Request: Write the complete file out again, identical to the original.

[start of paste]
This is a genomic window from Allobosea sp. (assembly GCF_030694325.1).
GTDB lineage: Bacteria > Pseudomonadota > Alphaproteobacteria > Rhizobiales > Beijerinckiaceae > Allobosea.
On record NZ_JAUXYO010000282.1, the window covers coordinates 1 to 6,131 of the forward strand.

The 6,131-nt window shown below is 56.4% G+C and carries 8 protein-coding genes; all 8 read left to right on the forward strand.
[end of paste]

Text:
This is a genomic window from Allobosea sp. (assembly GCF_030694325.1).
GTDB lineage: Bacteria > Pseudomonadota > Alphaproteobacteria > Rhizobiales > Beijerinckiaceae > Allobosea.
On record NZ_JAUXYO010000282.1, the window covers coordinates 1 to 6,131 of the forward strand.

The 6,131-nt window shown below is 56.4% G+C and carries 8 protein-coding genes; all 8 read left to right on the forward strand.